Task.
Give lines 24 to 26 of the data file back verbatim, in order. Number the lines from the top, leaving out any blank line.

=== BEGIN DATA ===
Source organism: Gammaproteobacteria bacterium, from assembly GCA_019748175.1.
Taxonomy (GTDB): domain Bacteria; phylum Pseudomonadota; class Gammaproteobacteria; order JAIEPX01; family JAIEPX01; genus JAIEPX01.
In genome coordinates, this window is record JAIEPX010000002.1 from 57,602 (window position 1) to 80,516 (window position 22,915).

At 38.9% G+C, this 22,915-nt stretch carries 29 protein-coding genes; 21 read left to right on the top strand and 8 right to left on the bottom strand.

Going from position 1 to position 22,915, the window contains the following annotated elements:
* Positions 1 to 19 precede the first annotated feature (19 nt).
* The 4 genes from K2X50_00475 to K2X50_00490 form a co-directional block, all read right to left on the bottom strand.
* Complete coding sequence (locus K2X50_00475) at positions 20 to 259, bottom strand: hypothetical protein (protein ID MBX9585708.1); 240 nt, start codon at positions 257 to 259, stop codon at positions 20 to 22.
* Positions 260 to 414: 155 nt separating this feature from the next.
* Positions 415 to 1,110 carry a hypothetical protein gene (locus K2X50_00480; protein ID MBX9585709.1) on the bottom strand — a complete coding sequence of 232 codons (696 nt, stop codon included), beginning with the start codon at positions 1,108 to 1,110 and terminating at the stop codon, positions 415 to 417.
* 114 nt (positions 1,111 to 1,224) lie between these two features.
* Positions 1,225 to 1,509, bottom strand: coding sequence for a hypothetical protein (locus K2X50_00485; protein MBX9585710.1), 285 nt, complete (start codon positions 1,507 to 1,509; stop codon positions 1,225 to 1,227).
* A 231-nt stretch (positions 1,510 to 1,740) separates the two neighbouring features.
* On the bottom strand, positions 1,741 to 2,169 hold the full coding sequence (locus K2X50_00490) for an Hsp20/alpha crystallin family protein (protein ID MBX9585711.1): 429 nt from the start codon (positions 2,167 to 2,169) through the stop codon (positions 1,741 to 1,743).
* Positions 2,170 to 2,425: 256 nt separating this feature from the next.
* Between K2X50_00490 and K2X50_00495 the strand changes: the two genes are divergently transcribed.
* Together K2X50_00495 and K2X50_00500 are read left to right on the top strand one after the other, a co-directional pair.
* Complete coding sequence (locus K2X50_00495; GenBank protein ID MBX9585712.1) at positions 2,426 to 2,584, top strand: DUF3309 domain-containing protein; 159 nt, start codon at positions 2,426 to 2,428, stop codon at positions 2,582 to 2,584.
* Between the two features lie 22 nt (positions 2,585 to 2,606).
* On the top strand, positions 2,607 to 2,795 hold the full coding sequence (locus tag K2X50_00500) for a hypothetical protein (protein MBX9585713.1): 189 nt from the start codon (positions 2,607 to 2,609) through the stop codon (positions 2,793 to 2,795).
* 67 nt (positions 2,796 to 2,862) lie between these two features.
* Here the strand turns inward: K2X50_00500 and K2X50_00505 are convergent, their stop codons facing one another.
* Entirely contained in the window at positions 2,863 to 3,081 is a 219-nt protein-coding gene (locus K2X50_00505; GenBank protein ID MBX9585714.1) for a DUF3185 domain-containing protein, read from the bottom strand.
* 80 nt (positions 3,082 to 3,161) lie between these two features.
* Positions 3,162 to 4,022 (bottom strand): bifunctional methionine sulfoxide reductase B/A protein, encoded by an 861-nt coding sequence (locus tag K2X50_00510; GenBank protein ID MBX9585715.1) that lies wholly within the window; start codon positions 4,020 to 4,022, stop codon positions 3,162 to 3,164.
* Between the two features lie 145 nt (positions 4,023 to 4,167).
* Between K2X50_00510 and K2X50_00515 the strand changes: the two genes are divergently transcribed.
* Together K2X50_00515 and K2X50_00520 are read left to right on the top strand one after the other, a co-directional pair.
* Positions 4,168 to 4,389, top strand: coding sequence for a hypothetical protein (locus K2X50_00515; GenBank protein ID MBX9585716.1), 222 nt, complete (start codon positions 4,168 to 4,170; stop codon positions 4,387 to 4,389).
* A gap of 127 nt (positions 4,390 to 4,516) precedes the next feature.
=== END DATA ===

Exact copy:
* 80 nt (positions 3,082 to 3,161) lie between these two features.
* Positions 3,162 to 4,022 (bottom strand): bifunctional methionine sulfoxide reductase B/A protein, encoded by an 861-nt coding sequence (locus tag K2X50_00510; GenBank protein ID MBX9585715.1) that lies wholly within the window; start codon positions 4,020 to 4,022, stop codon positions 3,162 to 3,164.
* Between the two features lie 145 nt (positions 4,023 to 4,167).